• Governance I Risk I Compliance Management

While the United Kingdom has positioned itself as a leader in the fight against fraud and corruption, the shifting economic conditions surrounding Brexit have raised uncertainty and vulnerability. As some organisations are forced to forge new trade deals outside of already established European Union (EU) relationships, some experts warn that there will be more exposure to corrupt markets. This new wrinkle comes nine years after passage of the Bribery Act 2010, which marked a major salvo in the war against bribery and corruption. The Bribery Act enhanced existing British law against corruption and placed a new level of responsibility squarely at the feet of organisations. It requires organisations to demonstrate anti-bribery procedures and controls, while also providing strict penalties for breaches of anti-bribery laws. The takeaway for UK companies is that they need to take action now. With Brexit posing challenges through new, untested trade deals in various markets, organisations need ISO 37001 – Anti-Bribery Management Systems standard as a comprehensive approach to mitigating risk. ISO 37001 include adopting an anti-bribery policy, including anti-bribery compliance, training, risk assessments and due diligence on projects and business associates. It also calls for implementing financial and commercial controls, and instituting reporting and investigation procedures.

The Persistence of Bribery and Corruption

Worldwide, bribery and corruption are still massive problems. Global anti-fraud watchdog Transparency International states that “only 11 major exporting countries – accounting for about a third of world exports – have active or moderate law enforcement against companies bribing abroad in order to gain mining rights, contracts for major construction projects, purchases of planes and other deals”. Great Britain is certainly one of those countries actively enforcing against bribery, and the UK Bribery Act placed it within the leading edge of the fight against bribery and corruption. Even still, Great Britain fell three places in Transparency International’s 2018 Corruption Perceptions Index (released in 2019). The country slipped from 8th place to 11th. The drop is seen by some as an embarrassment for a government that takes a hard line against corruption, and faces new challenges posed by a post-Brexit future.

Rolls-Royce Agrees to Massive Fines

Recent high-profile bribery and corruption scandals demonstrate how pervasive the problem is. Among them, a scandal involving British engineering giant Rolls-Royce led to the corporation agreeing to pay £671m to settle corruption cases with UK and U.S. authorities (£497m plus costs earmarked for the UK Serious Fraud Office, which conducted its biggest ever investigation into the firm). The SFO found conspiracy to corrupt or failure to prevent bribery by Rolls-Royce in China, India, Russia, Thailand, Malaysia, and other markets. The firm apologised “unreservedly” for the cases spanning nearly 25 years.

The wrongdoing involved Rolls-Royce’s “intermediaries”, which are local companies that handle sales, distribution and maintenance in countries where the British firm does not have enough people on the ground. Thirty-eight employees have faced disciplinary proceedings. Eleven left the firm during the disciplinary process. Six were dismissed. Rolls-Royce has also reviewed 250 intermediary relationships across the company – 88 have now been suspended.

Recently, the Serious Fraud Office says it ended its investigation but only after Rolls-Royce entered the deferred prosecution agreement and accepted responsibility “for corrupt conduct spanning three decades, seven jurisdictions and three businesses, for which it paid a fine of £497.25m”, according to SFO director Lisa Osofsky.

Cadbury Limited Pays for FCPA Violations

In another recent case, British confectionary company Cadbury Limited and its owner, Mondelēz International, Inc., agreed to pay $13 million to settle charges of violating the internal controls and books-and-records provisions of the FCPA. According to the order from the U.S. Securities and Exchange Commission (SEC), the FCPA violations arose from payments their subsidiary in India made to a consultant to obtain government licenses and approvals for a chocolate factory in Baddi, India.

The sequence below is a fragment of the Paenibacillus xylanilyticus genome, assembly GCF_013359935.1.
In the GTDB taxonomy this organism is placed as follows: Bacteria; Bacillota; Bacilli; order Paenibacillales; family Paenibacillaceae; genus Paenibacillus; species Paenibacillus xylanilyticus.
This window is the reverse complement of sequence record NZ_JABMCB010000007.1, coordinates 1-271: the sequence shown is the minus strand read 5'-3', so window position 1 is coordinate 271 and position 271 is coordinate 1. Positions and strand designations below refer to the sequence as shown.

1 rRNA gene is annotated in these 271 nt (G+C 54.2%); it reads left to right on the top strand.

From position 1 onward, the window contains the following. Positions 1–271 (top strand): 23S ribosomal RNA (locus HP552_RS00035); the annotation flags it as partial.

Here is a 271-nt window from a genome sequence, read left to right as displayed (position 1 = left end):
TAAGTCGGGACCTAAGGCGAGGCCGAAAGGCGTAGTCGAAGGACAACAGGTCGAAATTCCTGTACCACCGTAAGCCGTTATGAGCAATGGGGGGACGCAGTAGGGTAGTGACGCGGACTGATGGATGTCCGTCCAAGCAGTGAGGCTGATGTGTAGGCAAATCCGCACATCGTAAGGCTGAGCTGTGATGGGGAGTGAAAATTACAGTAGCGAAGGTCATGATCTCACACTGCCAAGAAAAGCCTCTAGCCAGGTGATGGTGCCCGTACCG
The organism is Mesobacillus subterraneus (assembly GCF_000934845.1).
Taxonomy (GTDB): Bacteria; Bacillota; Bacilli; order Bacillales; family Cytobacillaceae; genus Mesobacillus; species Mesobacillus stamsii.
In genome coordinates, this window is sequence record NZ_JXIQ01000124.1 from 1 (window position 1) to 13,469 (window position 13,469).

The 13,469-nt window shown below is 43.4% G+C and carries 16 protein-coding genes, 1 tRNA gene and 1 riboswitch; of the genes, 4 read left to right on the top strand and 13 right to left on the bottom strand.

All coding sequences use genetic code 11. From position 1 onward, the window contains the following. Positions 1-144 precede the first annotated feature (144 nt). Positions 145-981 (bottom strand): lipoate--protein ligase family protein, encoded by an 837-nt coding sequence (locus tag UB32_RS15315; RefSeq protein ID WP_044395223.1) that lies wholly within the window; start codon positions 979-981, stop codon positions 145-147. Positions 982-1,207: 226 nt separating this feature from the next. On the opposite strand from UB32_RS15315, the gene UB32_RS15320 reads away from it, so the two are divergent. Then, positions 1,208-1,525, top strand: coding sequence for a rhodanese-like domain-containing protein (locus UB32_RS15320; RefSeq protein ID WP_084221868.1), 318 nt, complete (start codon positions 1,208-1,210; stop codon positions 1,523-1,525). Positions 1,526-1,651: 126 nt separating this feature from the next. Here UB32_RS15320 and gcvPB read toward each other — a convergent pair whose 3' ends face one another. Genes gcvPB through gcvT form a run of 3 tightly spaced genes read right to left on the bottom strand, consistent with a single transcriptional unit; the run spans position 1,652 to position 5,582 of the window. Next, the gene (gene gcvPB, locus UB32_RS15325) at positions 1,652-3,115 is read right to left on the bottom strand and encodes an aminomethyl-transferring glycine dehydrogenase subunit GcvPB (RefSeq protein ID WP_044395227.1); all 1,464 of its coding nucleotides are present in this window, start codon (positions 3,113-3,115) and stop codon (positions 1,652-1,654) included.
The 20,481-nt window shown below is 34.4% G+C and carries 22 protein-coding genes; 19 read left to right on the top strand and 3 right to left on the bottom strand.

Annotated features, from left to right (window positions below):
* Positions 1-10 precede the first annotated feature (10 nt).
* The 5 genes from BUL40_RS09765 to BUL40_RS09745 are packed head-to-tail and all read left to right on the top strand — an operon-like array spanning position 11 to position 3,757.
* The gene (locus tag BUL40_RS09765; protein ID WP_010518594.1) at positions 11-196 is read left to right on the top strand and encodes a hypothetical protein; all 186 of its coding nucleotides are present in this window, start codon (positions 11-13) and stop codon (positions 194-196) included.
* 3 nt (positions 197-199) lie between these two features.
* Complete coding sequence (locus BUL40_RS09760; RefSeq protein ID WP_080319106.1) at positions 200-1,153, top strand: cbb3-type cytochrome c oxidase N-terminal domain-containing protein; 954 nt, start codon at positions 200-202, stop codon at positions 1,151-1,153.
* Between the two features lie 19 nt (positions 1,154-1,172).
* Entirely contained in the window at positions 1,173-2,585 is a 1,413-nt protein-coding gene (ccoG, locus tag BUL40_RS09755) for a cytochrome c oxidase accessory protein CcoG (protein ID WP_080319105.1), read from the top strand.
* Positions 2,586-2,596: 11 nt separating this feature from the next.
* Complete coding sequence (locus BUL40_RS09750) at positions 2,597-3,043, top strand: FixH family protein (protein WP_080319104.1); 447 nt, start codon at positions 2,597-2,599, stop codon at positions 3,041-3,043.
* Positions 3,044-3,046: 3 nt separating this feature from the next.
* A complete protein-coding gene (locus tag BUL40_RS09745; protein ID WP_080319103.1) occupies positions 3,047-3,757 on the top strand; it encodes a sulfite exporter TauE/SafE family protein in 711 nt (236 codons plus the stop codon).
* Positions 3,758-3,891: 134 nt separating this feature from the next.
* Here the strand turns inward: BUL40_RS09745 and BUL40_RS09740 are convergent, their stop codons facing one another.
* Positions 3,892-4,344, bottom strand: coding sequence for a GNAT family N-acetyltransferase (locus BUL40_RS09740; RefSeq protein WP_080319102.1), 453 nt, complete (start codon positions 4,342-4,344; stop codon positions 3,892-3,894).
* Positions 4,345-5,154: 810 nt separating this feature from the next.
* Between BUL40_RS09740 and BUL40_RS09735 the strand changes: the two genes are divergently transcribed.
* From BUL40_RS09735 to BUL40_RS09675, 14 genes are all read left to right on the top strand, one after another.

An SEC investigation found that in February 2010, Mondelēz, formerly known as Kraft Foods, Inc., acquired Cadbury and its subsidiaries, including Cadbury India Limited, which manufactures and sells chocolate products in India. Cadbury India retained and made payments to an agent to interact with Indian government officials to obtain licenses and approvals for a chocolate factory in Baddi, India. Cadbury India failed to conduct appropriate due diligence on, and monitor the activities of, the agent.

From February 2010 to July 2010, the agent submitted five invoices to Cadbury India for, among other things, preparing license applications. Cadbury India employees at Baddi, not the agent, prepared these license applications. Cadbury India paid the agent a total of $90,666 (after withholding tax) upon receipt of the invoices. After receiving each payment, the agent withdrew from its bank account most of the funds in cash. During this time period, Cadbury India obtained some of the licenses and approvals. Without admitting or denying the findings, Cadbury and Mondelēz agreed to a cease-and-desist order and payment of a $13 million civil penalty.

The Bribery Act 2010 and UK Anti-Corruption Strategy 2017-2022

Passage of the Bribery Act 2010 in the UK marked a major milestone in the effort to prevent, detect, and prosecute bribery and corruption. Building off of existing British law and other international legislation like the U.S. Foreign Corrupt Practices Act (FCPA), the Bribery Act 2010 created a new offence which can be committed by commercial organisations that fail to prevent persons associated with them from bribing another person on their behalf. In turn, an organisation that can demonstrate having adequate procedures in place to prevent persons associated with it from committing bribery have a defence to the section 7 offence. In 2018, eight years after passage of the UK Bribery Act, the total number of SFO investigations was “believed to be in region of 70-75,” with “dozens” of bribery and corruption cases in the investigative pipeline.

In 2017, the HM Government (formerly Her Majesty’s Government) released its first UK Anti-Corruption Strategy 2017-2022 to provide a framework to guide government policy and action against corruption. The strategy aims to reduce threats to national security, protect the economy and foster business opportunities (especially for British businesses) and build public trust and confidence. It also sets out six clear priorities for the British Parliament: (1) reduce the insider threat in high-risk domestic sectors such as borders and ports; (2) strengthen the integrity of the UK as an international financial centre; (3) promote integrity across the public and private sectors; (4) reduce corruption in public procurement and grants; (5) improve the business environment globally; (6) work with other countries to combat corruption. The strategy’s emphasis on transparency, risk mitigation and compliance should serve as a strong indication that organisations are expected to be held to a higher standard if they are based or do business in the UK.